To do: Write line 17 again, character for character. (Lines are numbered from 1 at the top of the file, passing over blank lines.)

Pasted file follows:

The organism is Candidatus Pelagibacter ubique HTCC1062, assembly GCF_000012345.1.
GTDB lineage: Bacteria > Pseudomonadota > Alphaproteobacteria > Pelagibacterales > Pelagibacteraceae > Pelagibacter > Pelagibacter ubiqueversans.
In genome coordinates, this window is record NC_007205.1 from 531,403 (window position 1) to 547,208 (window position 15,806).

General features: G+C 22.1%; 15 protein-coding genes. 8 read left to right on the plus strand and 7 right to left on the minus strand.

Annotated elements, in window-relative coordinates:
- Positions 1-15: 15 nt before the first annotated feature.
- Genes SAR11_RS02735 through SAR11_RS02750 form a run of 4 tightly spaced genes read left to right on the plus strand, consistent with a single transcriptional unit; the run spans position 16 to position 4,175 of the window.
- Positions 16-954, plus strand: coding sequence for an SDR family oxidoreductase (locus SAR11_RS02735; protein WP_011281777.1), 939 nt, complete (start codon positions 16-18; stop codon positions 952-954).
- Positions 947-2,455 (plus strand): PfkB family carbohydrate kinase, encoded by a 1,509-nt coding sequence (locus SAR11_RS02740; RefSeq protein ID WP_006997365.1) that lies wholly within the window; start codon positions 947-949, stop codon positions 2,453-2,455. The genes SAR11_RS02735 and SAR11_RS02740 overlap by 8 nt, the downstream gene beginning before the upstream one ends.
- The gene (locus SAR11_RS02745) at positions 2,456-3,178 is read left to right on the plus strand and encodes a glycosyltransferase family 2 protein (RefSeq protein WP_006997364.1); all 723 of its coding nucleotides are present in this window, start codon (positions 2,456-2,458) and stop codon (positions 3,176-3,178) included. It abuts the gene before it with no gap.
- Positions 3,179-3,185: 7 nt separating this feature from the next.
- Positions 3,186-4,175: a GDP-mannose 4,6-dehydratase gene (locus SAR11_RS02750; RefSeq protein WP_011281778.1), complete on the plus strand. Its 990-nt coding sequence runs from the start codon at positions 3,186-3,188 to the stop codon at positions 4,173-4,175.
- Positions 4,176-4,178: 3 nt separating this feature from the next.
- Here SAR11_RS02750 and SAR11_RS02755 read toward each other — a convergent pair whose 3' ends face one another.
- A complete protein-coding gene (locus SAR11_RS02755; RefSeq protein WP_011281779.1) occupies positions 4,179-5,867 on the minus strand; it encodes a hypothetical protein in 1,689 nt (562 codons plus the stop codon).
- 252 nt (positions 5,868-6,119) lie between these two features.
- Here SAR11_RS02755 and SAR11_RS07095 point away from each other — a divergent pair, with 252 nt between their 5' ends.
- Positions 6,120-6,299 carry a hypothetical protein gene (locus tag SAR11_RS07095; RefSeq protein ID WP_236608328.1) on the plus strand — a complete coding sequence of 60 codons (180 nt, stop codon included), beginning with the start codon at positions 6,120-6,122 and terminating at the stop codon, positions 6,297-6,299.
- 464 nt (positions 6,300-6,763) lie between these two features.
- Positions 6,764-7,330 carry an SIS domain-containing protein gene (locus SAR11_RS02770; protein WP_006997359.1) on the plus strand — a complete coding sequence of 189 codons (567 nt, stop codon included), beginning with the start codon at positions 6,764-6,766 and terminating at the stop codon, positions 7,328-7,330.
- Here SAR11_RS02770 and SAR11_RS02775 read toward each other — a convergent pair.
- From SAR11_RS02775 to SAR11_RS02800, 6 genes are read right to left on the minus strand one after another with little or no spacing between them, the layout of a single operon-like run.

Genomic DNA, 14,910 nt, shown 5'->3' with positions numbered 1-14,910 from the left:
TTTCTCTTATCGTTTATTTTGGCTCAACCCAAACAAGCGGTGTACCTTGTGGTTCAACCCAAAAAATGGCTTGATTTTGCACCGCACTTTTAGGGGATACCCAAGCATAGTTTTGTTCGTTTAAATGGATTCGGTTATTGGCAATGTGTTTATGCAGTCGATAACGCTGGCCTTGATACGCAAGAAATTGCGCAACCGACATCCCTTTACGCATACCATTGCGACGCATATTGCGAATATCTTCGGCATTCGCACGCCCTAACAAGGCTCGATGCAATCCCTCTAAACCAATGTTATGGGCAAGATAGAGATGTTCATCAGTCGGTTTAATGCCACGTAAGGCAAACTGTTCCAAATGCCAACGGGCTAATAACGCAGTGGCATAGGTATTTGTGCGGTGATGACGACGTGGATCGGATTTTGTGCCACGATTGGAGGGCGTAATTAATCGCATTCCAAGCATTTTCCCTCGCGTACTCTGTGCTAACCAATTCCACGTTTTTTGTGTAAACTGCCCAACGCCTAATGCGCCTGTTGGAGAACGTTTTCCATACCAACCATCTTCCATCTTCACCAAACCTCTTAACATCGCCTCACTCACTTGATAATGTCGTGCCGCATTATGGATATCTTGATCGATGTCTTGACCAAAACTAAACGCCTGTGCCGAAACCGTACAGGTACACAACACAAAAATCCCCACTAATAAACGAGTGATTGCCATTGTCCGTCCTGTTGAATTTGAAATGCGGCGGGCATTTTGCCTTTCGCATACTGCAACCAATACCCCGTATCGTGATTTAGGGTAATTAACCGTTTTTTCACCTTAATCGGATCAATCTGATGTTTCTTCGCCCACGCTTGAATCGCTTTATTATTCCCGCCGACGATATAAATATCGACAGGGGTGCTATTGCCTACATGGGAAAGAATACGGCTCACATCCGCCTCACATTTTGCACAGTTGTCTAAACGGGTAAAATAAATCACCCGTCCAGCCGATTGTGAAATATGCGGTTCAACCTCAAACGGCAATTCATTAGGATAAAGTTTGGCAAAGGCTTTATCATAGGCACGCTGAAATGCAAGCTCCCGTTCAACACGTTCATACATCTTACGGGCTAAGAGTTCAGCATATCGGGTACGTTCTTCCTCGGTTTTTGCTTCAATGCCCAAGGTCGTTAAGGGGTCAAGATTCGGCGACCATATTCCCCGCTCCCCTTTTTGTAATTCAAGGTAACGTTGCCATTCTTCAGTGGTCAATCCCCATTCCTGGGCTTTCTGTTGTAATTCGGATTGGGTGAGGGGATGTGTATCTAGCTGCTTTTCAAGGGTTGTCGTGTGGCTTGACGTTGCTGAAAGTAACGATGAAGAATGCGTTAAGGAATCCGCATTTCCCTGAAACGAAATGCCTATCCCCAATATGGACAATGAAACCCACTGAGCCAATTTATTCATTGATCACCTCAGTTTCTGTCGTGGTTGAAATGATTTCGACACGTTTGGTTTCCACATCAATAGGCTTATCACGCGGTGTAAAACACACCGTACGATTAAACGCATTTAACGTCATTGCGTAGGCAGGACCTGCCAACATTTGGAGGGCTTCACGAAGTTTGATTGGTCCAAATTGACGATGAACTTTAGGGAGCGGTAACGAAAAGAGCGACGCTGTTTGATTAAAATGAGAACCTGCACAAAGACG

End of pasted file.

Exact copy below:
- Here SAR11_RS02755 and SAR11_RS07095 point away from each other — a divergent pair, with 252 nt between their 5' ends.